Obesity remains a serious health problem and it is no secret that many people want to lose weight. Behavioral economists typically argue that “nudges” help individuals with various decisionmaking flaws to live longer, healthier, and better lives. In an article in the new issue of Regulation, Michael L. Marlow discusses how nudging by government differs from nudging by markets, and explains why market nudging is the more promising avenue for helping citizens to lose weight.
In Bootleggers & Baptists: How Economic Forces and Moral Persuasion Interact to Shape Regulatory Politics, economists Bruce Yandle and Adam Smith explain how money and morality are often combined in politics to produce arbitrary regulations benefiting cronies, while constraining productive economic activities by the general public.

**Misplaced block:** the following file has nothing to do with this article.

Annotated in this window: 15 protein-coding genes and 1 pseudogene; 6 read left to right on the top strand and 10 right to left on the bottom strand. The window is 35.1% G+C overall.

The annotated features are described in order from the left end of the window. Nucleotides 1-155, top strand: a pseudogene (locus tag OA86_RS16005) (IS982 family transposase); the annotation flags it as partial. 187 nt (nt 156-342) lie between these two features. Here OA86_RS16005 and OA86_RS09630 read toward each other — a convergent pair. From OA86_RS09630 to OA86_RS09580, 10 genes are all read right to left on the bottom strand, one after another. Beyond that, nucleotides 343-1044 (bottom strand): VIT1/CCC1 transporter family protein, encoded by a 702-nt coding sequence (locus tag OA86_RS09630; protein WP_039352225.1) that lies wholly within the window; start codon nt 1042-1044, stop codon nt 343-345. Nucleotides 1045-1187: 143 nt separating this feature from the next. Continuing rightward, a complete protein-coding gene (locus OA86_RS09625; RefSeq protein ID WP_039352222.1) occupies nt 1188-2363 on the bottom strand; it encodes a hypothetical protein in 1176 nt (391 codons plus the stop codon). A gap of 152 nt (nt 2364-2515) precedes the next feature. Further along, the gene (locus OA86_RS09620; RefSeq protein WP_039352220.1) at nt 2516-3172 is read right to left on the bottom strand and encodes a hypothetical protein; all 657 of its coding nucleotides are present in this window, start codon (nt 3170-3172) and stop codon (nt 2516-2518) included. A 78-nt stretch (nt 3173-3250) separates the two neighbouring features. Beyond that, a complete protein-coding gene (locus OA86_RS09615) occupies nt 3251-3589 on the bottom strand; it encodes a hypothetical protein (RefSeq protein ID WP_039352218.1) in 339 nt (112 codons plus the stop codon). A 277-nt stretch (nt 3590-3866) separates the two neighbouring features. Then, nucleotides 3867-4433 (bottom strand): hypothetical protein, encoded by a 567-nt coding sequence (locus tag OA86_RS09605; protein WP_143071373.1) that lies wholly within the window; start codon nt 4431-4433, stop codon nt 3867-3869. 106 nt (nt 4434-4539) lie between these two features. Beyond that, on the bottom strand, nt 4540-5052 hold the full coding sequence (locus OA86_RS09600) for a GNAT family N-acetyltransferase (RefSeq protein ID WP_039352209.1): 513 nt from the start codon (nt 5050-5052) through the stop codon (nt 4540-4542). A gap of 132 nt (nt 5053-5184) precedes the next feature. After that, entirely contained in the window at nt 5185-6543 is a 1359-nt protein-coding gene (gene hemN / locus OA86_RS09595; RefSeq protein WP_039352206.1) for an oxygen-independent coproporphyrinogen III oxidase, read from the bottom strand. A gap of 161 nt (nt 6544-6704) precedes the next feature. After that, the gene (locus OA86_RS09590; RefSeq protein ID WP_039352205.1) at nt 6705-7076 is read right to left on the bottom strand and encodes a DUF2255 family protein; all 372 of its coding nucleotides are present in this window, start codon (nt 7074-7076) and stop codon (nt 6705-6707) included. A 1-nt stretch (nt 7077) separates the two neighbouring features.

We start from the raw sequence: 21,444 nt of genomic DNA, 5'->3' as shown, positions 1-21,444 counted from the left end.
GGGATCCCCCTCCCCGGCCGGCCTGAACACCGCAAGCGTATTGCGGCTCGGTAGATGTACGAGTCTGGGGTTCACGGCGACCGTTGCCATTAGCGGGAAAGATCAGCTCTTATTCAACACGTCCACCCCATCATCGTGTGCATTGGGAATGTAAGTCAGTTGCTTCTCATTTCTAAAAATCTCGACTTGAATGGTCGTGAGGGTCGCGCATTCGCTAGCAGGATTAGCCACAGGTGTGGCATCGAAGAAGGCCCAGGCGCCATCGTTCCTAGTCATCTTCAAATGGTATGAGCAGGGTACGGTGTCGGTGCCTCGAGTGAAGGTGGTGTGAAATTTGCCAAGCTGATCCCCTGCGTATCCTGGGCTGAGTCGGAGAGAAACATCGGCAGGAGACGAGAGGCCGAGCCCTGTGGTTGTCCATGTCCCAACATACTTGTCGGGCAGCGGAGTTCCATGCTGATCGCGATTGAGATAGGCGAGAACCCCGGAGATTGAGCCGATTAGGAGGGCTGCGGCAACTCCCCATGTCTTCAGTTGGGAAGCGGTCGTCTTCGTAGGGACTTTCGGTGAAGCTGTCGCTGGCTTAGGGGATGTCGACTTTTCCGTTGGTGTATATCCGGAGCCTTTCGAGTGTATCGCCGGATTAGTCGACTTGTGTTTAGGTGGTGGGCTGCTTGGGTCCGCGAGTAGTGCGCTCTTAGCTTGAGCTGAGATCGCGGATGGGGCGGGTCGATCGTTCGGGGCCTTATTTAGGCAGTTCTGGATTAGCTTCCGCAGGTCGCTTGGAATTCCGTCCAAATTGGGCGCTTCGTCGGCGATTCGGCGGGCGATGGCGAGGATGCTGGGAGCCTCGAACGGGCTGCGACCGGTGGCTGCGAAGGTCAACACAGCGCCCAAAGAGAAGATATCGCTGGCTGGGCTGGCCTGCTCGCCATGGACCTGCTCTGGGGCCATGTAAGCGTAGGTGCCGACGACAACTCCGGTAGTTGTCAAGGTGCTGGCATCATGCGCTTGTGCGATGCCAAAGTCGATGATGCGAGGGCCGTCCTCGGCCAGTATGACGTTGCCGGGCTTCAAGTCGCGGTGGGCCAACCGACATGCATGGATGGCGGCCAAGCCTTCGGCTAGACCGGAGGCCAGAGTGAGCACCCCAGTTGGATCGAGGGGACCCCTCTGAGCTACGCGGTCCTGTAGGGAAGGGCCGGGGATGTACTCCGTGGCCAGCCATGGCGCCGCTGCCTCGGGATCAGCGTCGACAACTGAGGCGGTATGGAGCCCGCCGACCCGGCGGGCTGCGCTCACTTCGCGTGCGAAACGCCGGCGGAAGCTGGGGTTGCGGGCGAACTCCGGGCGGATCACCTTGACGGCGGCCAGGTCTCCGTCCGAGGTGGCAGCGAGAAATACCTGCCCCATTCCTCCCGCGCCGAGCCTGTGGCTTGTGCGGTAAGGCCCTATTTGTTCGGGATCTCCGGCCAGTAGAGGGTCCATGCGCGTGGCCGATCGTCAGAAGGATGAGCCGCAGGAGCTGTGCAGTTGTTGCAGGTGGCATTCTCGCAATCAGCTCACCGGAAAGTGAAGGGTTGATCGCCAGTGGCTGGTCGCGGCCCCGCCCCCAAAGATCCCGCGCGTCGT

Featuring Alex Nowrasteh, Cato Institute; Shikha Dalmia, Reason Foundation; Stuart Anderson, National Foundation for American Policy; and John Tyler, Kauffman Foundation; moderated by Kelly William Cobb, Senior Director of External Affairs, Cato Institute.
What impact has immigration had on the U.S. economy over these last few decades? How will immigration reform change the economy for native-born Americans? These vital questions must be answered so that immigration reform produces a good outcome for Americans. With few exceptions, immigrants expand the size of the economic pie by creating businesses and expanding the scope and quantity of economic production—with mostly positive affects on Americans. To understand this complex phenomenon, different types of immigrants—those who are higher skilled and those who are lower skilled—and their various impacts on the American economy will be examined in detail.